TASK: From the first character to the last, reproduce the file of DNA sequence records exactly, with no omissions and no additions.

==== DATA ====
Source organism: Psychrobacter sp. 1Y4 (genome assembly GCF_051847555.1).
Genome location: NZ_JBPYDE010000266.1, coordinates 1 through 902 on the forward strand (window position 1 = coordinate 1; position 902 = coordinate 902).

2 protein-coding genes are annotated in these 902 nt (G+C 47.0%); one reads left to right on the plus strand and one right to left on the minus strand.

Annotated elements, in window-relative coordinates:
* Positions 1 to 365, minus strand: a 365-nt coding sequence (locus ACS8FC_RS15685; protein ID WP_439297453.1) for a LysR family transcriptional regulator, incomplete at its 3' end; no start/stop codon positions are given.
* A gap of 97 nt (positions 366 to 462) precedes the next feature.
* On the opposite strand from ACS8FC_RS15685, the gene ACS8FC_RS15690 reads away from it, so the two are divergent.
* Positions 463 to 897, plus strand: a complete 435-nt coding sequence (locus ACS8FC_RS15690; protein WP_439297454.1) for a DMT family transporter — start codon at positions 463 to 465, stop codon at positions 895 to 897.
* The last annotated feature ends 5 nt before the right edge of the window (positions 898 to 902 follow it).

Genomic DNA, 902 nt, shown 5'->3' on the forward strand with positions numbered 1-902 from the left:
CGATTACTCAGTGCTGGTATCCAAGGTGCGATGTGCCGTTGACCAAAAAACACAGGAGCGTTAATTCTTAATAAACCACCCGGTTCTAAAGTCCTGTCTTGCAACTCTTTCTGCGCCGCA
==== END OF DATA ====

Source organism: Psychrobacter sp. 1Y4 (genome assembly GCF_051847555.1).
Genome location: NZ_JBPYDE010000266.1, coordinates 1 through 902 on the forward strand (window position 1 = coordinate 1; position 902 = coordinate 902).

2 protein-coding genes are annotated in these 902 nt (G+C 47.0%); one reads left to right on the plus strand and one right to left on the minus strand.

Annotated elements, in window-relative coordinates:
* Positions 1 to 365, minus strand: a 365-nt coding sequence (locus ACS8FC_RS15685; protein ID WP_439297453.1) for a LysR family transcriptional regulator, incomplete at its 3' end; no start/stop codon positions are given.
* A gap of 97 nt (positions 366 to 462) precedes the next feature.
* On the opposite strand from ACS8FC_RS15685, the gene ACS8FC_RS15690 reads away from it, so the two are divergent.
* Positions 463 to 897, plus strand: a complete 435-nt coding sequence (locus ACS8FC_RS15690; protein WP_439297454.1) for a DMT family transporter — start codon at positions 463 to 465, stop codon at positions 895 to 897.
* The last annotated feature ends 5 nt before the right edge of the window (positions 898 to 902 follow it).

Genomic DNA, 902 nt, shown 5'->3' on the forward strand with positions numbered 1-902 from the left:
CGATTACTCAGTGCTGGTATCCAAGGTGCGATGTGCCGTTGACCAAAAAACACAGGAGCGTTAATTCTTAATAAACCACCCGGTTCTAAAGTCCTGTCTTGCAACTCTTTCTGCGCCGCA